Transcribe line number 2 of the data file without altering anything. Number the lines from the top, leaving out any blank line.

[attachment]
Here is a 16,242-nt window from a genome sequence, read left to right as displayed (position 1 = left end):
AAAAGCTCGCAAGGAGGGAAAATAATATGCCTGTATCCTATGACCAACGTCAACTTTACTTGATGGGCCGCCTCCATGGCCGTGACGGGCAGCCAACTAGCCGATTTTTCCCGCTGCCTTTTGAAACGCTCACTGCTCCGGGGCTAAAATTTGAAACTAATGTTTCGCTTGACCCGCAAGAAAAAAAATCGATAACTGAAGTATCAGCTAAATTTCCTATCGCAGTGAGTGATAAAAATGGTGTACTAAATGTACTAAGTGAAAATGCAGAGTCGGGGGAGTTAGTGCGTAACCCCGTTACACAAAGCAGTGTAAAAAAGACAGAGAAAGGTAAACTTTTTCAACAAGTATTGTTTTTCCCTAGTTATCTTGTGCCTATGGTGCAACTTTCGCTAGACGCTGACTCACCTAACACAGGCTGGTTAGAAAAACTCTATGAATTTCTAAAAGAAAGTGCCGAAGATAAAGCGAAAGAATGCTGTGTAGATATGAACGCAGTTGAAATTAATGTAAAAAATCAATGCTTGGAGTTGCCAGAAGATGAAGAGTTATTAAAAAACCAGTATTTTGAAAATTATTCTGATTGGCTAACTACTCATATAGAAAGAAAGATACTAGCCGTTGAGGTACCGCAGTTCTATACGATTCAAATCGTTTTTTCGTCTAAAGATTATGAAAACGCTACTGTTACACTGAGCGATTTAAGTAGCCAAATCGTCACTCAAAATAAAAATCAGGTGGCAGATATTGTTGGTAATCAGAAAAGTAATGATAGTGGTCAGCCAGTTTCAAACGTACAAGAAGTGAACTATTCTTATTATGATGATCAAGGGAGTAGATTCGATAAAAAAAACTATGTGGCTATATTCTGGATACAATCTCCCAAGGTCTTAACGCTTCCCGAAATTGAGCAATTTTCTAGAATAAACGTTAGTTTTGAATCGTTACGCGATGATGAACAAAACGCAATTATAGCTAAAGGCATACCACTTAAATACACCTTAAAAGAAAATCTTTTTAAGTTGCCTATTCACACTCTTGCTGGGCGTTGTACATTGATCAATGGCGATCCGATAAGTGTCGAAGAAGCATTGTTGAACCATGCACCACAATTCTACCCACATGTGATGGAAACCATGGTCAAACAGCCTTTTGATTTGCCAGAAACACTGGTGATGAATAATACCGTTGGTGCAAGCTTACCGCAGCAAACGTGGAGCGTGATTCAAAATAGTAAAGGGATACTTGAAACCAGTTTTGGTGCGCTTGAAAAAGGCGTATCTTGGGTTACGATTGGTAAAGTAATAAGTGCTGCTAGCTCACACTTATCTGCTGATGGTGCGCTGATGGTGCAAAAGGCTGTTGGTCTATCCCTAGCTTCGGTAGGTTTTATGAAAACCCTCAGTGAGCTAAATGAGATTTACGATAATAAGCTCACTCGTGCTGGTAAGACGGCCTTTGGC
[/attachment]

AAAAGCTCGCAAGGAGGGAAAATAATATGCCTGTATCCTATGACCAACGTCAACTTTACTTGATGGGCCGCCTCCATGGCCGTGACGGGCAGCCAACTAGCCGATTTTTCCCGCTGCCTTTTGAAACGCTCACTGCTCCGGGGCTAAAATTTGAAACTAATGTTTCGCTTGACCCGCAAGAAAAAAAATCGATAACTGAAGTATCAGCTAAATTTCCTATCGCAGTGAGTGATAAAAATGGTGTACTAAATGTACTAAGTGAAAATGCAGAGTCGGGGGAGTTAGTGCGTAACCCCGTTACACAAAGCAGTGTAAAAAAGACAGAGAAAGGTAAACTTTTTCAACAAGTATTGTTTTTCCCTAGTTATCTTGTGCCTATGGTGCAACTTTCGCTAGACGCTGACTCACCTAACACAGGCTGGTTAGAAAAACTCTATGAATTTCTAAAAGAAAGTGCCGAAGATAAAGCGAAAGAATGCTGTGTAGATATGAACGCAGTTGAAATTAATGTAAAAAATCAATGCTTGGAGTTGCCAGAAGATGAAGAGTTATTAAAAAACCAGTATTTTGAAAATTATTCTGATTGGCTAACTACTCATATAGAAAGAAAGATACTAGCCGTTGAGGTACCGCAGTTCTATACGATTCAAATCGTTTTTTCGTCTAAAGATTATGAAAACGCTACTGTTACACTGAGCGATTTAAGTAGCCAAATCGTCACTCAAAATAAAAATCAGGTGGCAGATATTGTTGGTAATCAGAAAAGTAATGATAGTGGTCAGCCAGTTTCAAACGTACAAGAAGTGAACTATTCTTATTATGATGATCAAGGGAGTAGATTCGATAAAAAAAACTATGTGGCTATATTCTGGATACAATCTCCCAAGGTCTTAACGCTTCCCGAAATTGAGCAATTTTCTAGAATAAACGTTAGTTTTGAATCGTTACGCGATGATGAACAAAACGCAATTATAGCTAAAGGCATACCACTTAAATACACCTTAAAAGAAAATCTTTTTAAGTTGCCTATTCACACTCTTGCTGGGCGTTGTACATTGATCAATGGCGATCCGATAAGTGTCGAAGAAGCATTGTTGAACCATGCACCACAATTCTACCCACATGTGATGGAAACCATGGTCAAACAGCCTTTTGATTTGCCAGAAACACTGGTGATGAATAATACCGTTGGTGCAAGCTTACCGCAGCAAACGTGGAGCGTGATTCAAAATAGTAAAGGGATACTTGAAACCAGTTTTGGTGCGCTTGAAAAAGGCGTATCTTGGGTTACGATTGGTAAAGTAATAAGTGCTGCTAGCTCACACTTATCTGCTGATGGTGCGCTGATGGTGCAAAAGGCTGTTGGTCTATCCCTAGCTTCGGTAGGTTTTATGAAAACCCTCAGTGAGCTAAATGAGATTTACGATAATAAGCTCACTCGTGCTGGTAAGACGGCCTTTGGC